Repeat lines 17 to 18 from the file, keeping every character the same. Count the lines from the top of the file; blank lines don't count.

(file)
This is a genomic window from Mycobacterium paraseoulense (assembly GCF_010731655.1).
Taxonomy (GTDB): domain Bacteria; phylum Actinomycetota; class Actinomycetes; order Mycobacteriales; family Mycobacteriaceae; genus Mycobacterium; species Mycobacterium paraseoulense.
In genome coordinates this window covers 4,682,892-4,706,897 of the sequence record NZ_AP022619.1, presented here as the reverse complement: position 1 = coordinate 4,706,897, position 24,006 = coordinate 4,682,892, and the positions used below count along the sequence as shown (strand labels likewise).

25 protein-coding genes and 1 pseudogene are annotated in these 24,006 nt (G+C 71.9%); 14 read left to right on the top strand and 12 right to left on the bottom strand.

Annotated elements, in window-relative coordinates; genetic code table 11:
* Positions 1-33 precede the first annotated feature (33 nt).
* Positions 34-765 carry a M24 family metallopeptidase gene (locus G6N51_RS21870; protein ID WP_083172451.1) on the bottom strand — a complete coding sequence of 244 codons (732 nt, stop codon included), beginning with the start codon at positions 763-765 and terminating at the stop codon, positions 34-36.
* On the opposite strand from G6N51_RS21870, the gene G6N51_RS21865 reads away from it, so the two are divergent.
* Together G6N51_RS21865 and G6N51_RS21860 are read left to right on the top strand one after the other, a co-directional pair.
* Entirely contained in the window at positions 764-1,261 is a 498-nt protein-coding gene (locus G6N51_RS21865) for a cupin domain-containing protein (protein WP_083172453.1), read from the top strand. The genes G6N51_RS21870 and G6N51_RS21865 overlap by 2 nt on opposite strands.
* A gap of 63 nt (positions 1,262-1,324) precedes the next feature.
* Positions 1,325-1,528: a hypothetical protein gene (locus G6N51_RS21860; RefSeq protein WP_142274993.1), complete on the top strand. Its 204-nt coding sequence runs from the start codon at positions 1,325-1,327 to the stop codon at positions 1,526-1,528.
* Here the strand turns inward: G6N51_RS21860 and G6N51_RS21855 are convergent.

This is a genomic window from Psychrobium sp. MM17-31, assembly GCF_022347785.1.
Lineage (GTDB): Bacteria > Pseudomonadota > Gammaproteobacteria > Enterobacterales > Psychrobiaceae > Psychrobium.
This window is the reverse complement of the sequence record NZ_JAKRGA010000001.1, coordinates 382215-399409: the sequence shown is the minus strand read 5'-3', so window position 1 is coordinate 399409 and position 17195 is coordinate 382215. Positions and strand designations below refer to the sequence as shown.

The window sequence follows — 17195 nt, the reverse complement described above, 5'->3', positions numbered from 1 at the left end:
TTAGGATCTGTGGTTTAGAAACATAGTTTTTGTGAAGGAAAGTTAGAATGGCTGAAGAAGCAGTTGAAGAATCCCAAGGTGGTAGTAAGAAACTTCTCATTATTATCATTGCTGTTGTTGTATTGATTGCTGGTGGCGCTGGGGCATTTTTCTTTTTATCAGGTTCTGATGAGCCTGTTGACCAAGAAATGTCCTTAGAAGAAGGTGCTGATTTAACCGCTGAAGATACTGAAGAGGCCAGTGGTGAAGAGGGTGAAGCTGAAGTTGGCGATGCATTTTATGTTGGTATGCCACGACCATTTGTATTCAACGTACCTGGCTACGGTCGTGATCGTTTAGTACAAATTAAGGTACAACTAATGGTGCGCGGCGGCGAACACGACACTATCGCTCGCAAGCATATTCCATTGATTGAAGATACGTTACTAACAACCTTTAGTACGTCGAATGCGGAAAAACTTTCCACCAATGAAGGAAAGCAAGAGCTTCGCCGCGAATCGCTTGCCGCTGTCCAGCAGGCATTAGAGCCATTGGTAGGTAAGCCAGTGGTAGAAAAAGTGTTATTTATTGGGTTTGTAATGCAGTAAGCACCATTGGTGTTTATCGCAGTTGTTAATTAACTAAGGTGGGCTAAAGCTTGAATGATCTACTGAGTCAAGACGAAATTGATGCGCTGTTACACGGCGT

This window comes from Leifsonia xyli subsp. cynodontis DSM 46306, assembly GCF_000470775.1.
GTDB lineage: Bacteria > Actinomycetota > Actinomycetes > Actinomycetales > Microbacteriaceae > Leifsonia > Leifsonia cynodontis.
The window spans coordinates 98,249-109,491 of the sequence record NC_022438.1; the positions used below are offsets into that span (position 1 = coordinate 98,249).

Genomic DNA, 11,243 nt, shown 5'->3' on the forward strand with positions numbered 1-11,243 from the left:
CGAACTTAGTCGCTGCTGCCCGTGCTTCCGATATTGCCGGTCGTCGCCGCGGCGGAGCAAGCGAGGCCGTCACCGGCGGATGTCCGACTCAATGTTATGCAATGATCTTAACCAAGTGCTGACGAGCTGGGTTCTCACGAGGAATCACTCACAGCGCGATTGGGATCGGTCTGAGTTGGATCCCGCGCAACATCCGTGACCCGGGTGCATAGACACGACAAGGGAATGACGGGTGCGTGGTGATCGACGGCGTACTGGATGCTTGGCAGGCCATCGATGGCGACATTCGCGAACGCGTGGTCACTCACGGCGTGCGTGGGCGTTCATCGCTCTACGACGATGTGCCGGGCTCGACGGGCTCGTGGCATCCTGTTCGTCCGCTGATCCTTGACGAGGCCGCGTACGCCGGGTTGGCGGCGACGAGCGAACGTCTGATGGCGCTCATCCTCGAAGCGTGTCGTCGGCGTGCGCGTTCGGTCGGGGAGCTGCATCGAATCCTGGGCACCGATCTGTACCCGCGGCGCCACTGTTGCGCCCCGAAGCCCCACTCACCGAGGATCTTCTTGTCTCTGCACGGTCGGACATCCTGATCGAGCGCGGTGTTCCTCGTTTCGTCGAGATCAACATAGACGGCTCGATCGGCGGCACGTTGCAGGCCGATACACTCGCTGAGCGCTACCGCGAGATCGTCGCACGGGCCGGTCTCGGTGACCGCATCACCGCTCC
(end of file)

The window sequence follows — 17195 nt, the reverse complement described above, 5'->3', positions numbered from 1 at the left end:
TTAGGATCTGTGGTTTAGAAACATAGTTTTTGTGAAGGAAAGTTAGAATGGCTGAAGAAGCAGTTGAAGAATCCCAAGGTGGTAGTAAGAAACTTCTCATTATTATCATTGCTGTTGTTGTATTGATTGCTGGTGGCGCTGGGGCATTTTTCTTTTTATCAGGTTCTGATGAGCCTGTTGACCAAGAAATGTCCTTAGAAGAAGGTGCTGATTTAACCGCTGAAGATACTGAAGAGGCCAGTGGTGAAGAGGGTGAAGCTGAAGTTGGCGATGCATTTTATGTTGGTATGCCACGACCATTTGTATTCAACGTACCTGGCTACGGTCGTGATCGTTTAGTACAAATTAAGGTACAACTAATGGTGCGCGGCGGCGAACACGACACTATCGCTCGCAAGCATATTCCATTGATTGAAGATACGTTACTAACAACCTTTAGTACGTCGAATGCGGAAAAACTTTCCACCAATGAAGGAAAGCAAGAGCTTCGCCGCGAATCGCTTGCCGCTGTCCAGCAGGCATTAGAGCCATTGGTAGGTAAGCCAGTGGTAGAAAAAGTGTTATTTATTGGGTTTGTAATGCAGTAAGCACCATTGGTGTTTATCGCAGTTGTTAATTAACTAAGGTGGGCTAAAGCTTGAATGATCTACTGAGTCAAGACGAAATTGATGCGCTGTTACACGGCGT